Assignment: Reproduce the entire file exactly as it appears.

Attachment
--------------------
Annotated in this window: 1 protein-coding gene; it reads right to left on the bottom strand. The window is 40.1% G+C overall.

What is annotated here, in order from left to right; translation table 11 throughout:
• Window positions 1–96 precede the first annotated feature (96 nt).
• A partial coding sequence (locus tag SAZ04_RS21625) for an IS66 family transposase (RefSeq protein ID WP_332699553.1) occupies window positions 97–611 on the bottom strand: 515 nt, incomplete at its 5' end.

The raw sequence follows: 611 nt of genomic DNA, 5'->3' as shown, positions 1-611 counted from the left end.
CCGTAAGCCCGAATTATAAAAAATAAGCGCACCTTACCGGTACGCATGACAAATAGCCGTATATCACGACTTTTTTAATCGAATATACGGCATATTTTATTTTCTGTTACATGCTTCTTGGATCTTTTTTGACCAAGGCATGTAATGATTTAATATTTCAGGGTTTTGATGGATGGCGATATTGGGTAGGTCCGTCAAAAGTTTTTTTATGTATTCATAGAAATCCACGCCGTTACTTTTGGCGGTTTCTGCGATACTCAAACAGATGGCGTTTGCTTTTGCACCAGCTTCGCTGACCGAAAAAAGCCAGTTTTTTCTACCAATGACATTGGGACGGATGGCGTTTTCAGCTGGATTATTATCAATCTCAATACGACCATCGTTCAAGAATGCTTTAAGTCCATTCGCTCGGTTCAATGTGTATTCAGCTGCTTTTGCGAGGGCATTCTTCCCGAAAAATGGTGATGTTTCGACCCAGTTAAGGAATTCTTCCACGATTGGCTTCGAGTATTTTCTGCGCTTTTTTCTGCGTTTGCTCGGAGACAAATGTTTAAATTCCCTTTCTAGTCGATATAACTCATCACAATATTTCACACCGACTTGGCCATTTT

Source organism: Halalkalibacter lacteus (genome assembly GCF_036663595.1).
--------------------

Annotated in this window: 1 protein-coding gene; it reads right to left on the bottom strand. The window is 40.1% G+C overall.

What is annotated here, in order from left to right; translation table 11 throughout:
• Window positions 1–96 precede the first annotated feature (96 nt).
• A partial coding sequence (locus tag SAZ04_RS21625) for an IS66 family transposase (RefSeq protein ID WP_332699553.1) occupies window positions 97–611 on the bottom strand: 515 nt, incomplete at its 5' end.

The raw sequence follows: 611 nt of genomic DNA, 5'->3' as shown, positions 1-611 counted from the left end.
CCGTAAGCCCGAATTATAAAAAATAAGCGCACCTTACCGGTACGCATGACAAATAGCCGTATATCACGACTTTTTTAATCGAATATACGGCATATTTTATTTTCTGTTACATGCTTCTTGGATCTTTTTTGACCAAGGCATGTAATGATTTAATATTTCAGGGTTTTGATGGATGGCGATATTGGGTAGGTCCGTCAAAAGTTTTTTTATGTATTCATAGAAATCCACGCCGTTACTTTTGGCGGTTTCTGCGATACTCAAACAGATGGCGTTTGCTTTTGCACCAGCTTCGCTGACCGAAAAAAGCCAGTTTTTTCTACCAATGACATTGGGACGGATGGCGTTTTCAGCTGGATTATTATCAATCTCAATACGACCATCGTTCAAGAATGCTTTAAGTCCATTCGCTCGGTTCAATGTGTATTCAGCTGCTTTTGCGAGGGCATTCTTCCCGAAAAATGGTGATGTTTCGACCCAGTTAAGGAATTCTTCCACGATTGGCTTCGAGTATTTTCTGCGCTTTTTTCTGCGTTTGCTCGGAGACAAATGTTTAAATTCCCTTTCTAGTCGATATAACTCATCACAATATTTCACACCGACTTGGCCATTTT

Source organism: Halalkalibacter lacteus (genome assembly GCF_036663595.1).